China’s economy had a surprisingly good start to the year, but it may not last
Retail sales rose 6.7% in the first two months of 2022 compared to a year ago, according to data released by the National Bureau of Statistics (NBS) on Tuesday. That was well above the estimated 3% increase in a Reuters poll of economists.
Industrial production jumped 7.5% during the same period, surpassing the forecast of 3.9%. And investment in fixed assets, such as infrastructure and machinery, jumped 12.2% from a year earlier.
“Under the combined effect of macro policies and the efforts of businesses, the momentum of China’s economic recovery has improved in January and February, laying a solid foundation for a good start in the first quarter of this year,” said Fu Linghui, a spokesperson for the NBS, at a press conference in Beijing on Tuesday.
On the policy front, China has significantly boosted its spending on infrastructure, with many local governments kicking off big projects in areas such as electric mobility and semiconductors, Fu added.
Tuesday’s data showed that investment in manufacturing surged 21% during January and February from a year ago, much faster than the 13.5% year-on-year growth recorded in the same period in 2021.
The government has increased the broad fiscal deficit this year, implying growth in infrastructure investment, wrote Larry Hu, chief economist for Greater China at Macquarie Group, in a report on Tuesday.
However, experts warn that there are multiple challenges on the horizon, including Covid and the war in Ukraine.
The worst Covid-19 surge in two years
“With officials ditching targeted containment measures in favor of wholesale lockdowns, this has the potential to be even more disruptive than the Delta wave last Summer, which led to a sharp contraction in economic output,” wrote Julian Evans-Pritchard, senior China economist for Capital Economics, on Tuesday.
Even the government acknowledges that new Covid outbreaks could weigh on the economy in the coming months.
“The recent spread of the coronavirus in many parts of the country may restrict consumption further, and the foundation of the consumption is still not strong,” Fu said. “Sporadic outbreaks in some regions will also affect industrial growth.”
China reported 5,154 locally transmitted cases on Monday, the highest number in two years, according to the National Health Commission (NHC).
To contain the spread of the virus, authorities have taken strict measures in multiple cities and placed tens of millions of people under various forms of lockdowns.
The southern city of Shenzhen, which borders Hong Kong, has imposed a week-long lockdown since Monday. All businesses — apart from those deemed essential or engaged in supplying Hong Kong — have suspended operations or have implemented work-from-home policies. The city is home to Chinese tech giants Huawei and Tencent.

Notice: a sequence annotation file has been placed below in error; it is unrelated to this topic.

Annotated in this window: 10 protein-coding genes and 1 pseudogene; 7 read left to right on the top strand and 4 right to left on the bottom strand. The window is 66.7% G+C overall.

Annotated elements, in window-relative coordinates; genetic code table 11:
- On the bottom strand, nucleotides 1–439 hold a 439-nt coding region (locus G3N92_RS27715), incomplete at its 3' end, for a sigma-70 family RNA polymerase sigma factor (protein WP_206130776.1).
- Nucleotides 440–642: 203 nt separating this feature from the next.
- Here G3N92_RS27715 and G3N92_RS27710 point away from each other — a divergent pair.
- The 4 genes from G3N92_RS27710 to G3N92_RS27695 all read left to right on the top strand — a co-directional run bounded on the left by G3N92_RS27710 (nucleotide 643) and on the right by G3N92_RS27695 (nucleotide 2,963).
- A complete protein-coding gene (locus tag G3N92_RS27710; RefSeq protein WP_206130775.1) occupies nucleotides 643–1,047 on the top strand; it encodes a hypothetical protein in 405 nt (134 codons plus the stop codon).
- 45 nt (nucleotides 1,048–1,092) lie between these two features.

Shanghai, the country’s largest business center, has also imposed stringent measures after a spike in Covid cases, closing schools and cinemas and restricting travel into the city.
“Indeed, Covid-19 is the biggest uncertainty this year,” Hu from Macquarie Group said.
He predicts that China will grow at 4% in the current quarter. For 2022, he expects the world’s second largest economy to grow at 5%, lower than the government’s target.
Earlier this month, Premier Li set China’s economic growth target at around 5.5% for 2022, the lowest official goal in decades.
Inflation pressure from the Ukraine crisis
China growth may be hit even further by the war in Ukraine.
Russia’s invasion of its neighbor is pushing up commodity prices and roiling the global economy, at a time when policymakers are already racing to get high inflation under control.
Fu from the NBS said the direct impact of the tensions in Europe on China is “limited,” as its trade exposure to Russia and Ukraine is “small.”
But he said the impact on global commodity prices is “obvious,” which could increase the pressure of “imported inflation” on China.
Several food and beverage companies in China have recently hiked prices of their products, including dairy giants Yili and Mengniu.
“The recent acceleration in commodity prices as a result of the Russia-Ukraine conflict has exacerbated the margin pressure on packaged food companies,” analysts from Morningstar wrote in a report on Tuesday. “Various food and beverage companies in China have engaged in price hikes since the third quarter last year to mitigate margin compression.”
China and Russia have forged close ties in recent years, and signed a number of commodities deals during Russian President Putin’s visit to Beijing last month. But Russia’s invasion of Ukraine has put their friendship to the test.